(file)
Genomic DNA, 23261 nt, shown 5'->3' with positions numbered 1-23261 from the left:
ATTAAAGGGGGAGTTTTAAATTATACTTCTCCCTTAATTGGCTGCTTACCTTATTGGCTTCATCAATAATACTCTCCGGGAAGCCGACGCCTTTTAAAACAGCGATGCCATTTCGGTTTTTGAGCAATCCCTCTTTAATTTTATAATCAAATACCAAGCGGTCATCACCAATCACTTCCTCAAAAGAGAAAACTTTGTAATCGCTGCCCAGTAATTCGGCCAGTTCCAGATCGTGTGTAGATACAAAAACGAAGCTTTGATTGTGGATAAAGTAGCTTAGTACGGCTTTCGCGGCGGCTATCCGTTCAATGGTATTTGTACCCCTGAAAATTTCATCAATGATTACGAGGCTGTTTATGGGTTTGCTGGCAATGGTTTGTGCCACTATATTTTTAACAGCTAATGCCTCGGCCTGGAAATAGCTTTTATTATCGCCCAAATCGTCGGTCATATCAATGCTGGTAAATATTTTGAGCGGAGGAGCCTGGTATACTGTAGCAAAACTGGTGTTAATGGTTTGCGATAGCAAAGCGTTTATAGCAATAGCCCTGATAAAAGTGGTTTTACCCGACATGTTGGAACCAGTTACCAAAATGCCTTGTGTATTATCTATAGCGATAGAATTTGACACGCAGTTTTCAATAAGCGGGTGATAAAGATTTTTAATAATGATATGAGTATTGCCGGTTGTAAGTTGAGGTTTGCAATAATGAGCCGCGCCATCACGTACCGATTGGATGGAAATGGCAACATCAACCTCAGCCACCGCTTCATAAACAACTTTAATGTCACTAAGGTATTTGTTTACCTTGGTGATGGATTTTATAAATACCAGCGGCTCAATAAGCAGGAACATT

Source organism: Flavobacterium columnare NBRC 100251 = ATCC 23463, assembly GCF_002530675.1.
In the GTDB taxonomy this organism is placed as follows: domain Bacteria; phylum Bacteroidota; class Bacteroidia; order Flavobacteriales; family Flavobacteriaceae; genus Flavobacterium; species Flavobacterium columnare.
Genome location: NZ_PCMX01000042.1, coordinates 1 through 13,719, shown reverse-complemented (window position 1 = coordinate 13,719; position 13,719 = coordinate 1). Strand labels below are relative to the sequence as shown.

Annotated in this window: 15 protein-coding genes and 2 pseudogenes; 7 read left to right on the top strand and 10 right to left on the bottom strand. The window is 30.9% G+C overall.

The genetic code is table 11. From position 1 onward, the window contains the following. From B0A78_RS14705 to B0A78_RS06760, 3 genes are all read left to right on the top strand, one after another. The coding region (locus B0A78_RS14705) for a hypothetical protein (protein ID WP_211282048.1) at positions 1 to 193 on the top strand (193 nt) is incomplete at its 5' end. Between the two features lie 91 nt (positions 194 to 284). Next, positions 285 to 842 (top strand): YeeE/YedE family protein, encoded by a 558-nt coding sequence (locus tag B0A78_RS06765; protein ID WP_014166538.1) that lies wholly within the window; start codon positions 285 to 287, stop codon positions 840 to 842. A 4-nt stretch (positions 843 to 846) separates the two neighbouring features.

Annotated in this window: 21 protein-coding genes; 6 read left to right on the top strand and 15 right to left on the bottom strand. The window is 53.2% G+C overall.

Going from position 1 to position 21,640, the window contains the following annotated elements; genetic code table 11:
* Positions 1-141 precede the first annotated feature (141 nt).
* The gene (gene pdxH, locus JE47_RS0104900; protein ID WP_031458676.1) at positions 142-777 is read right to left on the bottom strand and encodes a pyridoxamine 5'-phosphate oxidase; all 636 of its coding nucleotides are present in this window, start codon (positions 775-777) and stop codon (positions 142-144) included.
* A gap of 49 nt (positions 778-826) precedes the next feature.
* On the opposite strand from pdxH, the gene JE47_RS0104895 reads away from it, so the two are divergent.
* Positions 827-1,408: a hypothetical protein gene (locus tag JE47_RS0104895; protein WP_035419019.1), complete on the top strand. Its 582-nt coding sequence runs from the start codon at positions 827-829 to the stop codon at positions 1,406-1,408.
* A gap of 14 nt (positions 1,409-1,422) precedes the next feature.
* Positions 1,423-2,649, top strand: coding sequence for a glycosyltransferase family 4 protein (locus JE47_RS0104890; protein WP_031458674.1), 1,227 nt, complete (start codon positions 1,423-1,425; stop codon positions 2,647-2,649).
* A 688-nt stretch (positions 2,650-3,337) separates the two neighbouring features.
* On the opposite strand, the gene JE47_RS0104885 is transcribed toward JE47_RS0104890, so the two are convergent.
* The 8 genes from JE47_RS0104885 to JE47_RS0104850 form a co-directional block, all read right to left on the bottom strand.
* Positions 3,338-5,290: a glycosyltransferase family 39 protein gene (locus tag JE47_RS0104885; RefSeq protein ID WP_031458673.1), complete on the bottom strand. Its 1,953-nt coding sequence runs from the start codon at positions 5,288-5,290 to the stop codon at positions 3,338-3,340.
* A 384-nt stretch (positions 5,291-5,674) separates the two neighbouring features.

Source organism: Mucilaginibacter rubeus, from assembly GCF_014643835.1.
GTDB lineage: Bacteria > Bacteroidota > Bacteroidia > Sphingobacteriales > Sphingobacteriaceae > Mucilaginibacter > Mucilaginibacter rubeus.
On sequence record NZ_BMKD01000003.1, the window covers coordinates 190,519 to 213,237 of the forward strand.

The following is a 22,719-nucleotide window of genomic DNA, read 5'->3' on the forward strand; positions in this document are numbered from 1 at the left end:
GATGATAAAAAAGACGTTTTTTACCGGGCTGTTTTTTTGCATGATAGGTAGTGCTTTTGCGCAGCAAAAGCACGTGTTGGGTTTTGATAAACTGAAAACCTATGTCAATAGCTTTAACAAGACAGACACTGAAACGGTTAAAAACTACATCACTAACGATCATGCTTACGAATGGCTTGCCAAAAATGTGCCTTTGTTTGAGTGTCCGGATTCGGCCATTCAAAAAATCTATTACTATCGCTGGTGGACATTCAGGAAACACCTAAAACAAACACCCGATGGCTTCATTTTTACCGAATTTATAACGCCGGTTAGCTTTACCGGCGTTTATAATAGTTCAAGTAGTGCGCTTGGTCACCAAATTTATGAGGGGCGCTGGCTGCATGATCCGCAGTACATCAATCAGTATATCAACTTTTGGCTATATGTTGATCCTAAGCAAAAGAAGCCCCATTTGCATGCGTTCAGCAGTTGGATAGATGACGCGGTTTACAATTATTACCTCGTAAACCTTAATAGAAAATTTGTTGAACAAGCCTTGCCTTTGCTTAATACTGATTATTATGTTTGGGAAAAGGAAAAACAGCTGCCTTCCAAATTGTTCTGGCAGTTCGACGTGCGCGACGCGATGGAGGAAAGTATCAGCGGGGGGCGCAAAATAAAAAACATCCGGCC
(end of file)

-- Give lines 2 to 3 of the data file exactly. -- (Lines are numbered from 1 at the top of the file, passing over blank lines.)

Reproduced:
ATTAAAGGGGGAGTTTTAAATTATACTTCTCCCTTAATTGGCTGCTTACCTTATTGGCTTCATCAATAATACTCTCCGGGAAGCCGACGCCTTTTAAAACAGCGATGCCATTTCGGTTTTTGAGCAATCCCTCTTTAATTTTATAATCAAATACCAAGCGGTCATCACCAATCACTTCCTCAAAAGAGAAAACTTTGTAATCGCTGCCCAGTAATTCGGCCAGTTCCAGATCGTGTGTAGATACAAAAACGAAGCTTTGATTGTGGATAAAGTAGCTTAGTACGGCTTTCGCGGCGGCTATCCGTTCAATGGTATTTGTACCCCTGAAAATTTCATCAATGATTACGAGGCTGTTTATGGGTTTGCTGGCAATGGTTTGTGCCACTATATTTTTAACAGCTAATGCCTCGGCCTGGAAATAGCTTTTATTATCGCCCAAATCGTCGGTCATATCAATGCTGGTAAATATTTTGAGCGGAGGAGCCTGGTATACTGTAGCAAAACTGGTGTTAATGGTTTGCGATAGCAAAGCGTTTATAGCAATAGCCCTGATAAAAGTGGTTTTACCCGACATGTTGGAACCAGTTACCAAAATGCCTTGTGTATTATCTATAGCGATAGAATTTGACACGCAGTTTTCAATAAGCGGGTGATAAAGATTTTTAATAATGATATGAGTATTGCCGGTTGTAAGTTGAGGTTTGCAATAATGAGCCGCGCCATCACGTACCGATTGGATGGAAATGGCAACATCAACCTCAGCCACCGCTTCATAAACAACTTTAATGTCACTAAGGTATTTGTTTACCTTGGTGATGGATTTTATAAATACCAGCGGCTCAATAAGCAGGAACATT

Source organism: Flavobacterium columnare NBRC 100251 = ATCC 23463, assembly GCF_002530675.1.